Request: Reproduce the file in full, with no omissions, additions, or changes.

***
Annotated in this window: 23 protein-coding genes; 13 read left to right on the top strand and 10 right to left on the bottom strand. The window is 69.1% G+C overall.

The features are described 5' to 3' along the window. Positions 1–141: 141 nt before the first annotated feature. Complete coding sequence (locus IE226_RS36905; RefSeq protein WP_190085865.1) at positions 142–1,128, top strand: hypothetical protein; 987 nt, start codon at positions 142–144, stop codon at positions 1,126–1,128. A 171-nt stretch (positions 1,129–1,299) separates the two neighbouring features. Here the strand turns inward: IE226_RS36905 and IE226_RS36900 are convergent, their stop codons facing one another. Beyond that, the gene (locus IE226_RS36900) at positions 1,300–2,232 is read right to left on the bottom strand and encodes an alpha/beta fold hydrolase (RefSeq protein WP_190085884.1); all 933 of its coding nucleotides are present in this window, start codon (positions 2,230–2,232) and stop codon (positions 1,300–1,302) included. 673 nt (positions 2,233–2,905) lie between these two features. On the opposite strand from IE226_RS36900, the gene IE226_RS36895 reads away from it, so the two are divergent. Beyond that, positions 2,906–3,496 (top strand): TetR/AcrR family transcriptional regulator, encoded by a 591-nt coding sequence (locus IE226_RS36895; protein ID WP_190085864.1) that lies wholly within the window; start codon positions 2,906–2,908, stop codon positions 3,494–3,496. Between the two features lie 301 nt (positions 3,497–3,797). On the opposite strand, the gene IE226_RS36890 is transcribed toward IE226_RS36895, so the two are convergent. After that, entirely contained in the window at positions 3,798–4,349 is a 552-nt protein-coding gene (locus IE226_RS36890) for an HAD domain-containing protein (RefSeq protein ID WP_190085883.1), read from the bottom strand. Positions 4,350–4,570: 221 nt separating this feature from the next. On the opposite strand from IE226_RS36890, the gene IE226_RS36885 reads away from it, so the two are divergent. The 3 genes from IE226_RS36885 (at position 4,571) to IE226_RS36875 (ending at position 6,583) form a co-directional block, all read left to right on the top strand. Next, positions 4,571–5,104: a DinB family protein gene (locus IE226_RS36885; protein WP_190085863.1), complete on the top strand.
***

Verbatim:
Annotated in this window: 23 protein-coding genes; 13 read left to right on the top strand and 10 right to left on the bottom strand. The window is 69.1% G+C overall.

The features are described 5' to 3' along the window. Positions 1–141: 141 nt before the first annotated feature. Complete coding sequence (locus IE226_RS36905; RefSeq protein WP_190085865.1) at positions 142–1,128, top strand: hypothetical protein; 987 nt, start codon at positions 142–144, stop codon at positions 1,126–1,128. A 171-nt stretch (positions 1,129–1,299) separates the two neighbouring features. Here the strand turns inward: IE226_RS36905 and IE226_RS36900 are convergent, their stop codons facing one another. Beyond that, the gene (locus IE226_RS36900) at positions 1,300–2,232 is read right to left on the bottom strand and encodes an alpha/beta fold hydrolase (RefSeq protein WP_190085884.1); all 933 of its coding nucleotides are present in this window, start codon (positions 2,230–2,232) and stop codon (positions 1,300–1,302) included. 673 nt (positions 2,233–2,905) lie between these two features. On the opposite strand from IE226_RS36900, the gene IE226_RS36895 reads away from it, so the two are divergent. Beyond that, positions 2,906–3,496 (top strand): TetR/AcrR family transcriptional regulator, encoded by a 591-nt coding sequence (locus IE226_RS36895; protein ID WP_190085864.1) that lies wholly within the window; start codon positions 2,906–2,908, stop codon positions 3,494–3,496. Between the two features lie 301 nt (positions 3,497–3,797). On the opposite strand, the gene IE226_RS36890 is transcribed toward IE226_RS36895, so the two are convergent. After that, entirely contained in the window at positions 3,798–4,349 is a 552-nt protein-coding gene (locus IE226_RS36890) for an HAD domain-containing protein (RefSeq protein ID WP_190085883.1), read from the bottom strand. Positions 4,350–4,570: 221 nt separating this feature from the next. On the opposite strand from IE226_RS36890, the gene IE226_RS36885 reads away from it, so the two are divergent. The 3 genes from IE226_RS36885 (at position 4,571) to IE226_RS36875 (ending at position 6,583) form a co-directional block, all read left to right on the top strand. Next, positions 4,571–5,104: a DinB family protein gene (locus IE226_RS36885; protein WP_190085863.1), complete on the top strand.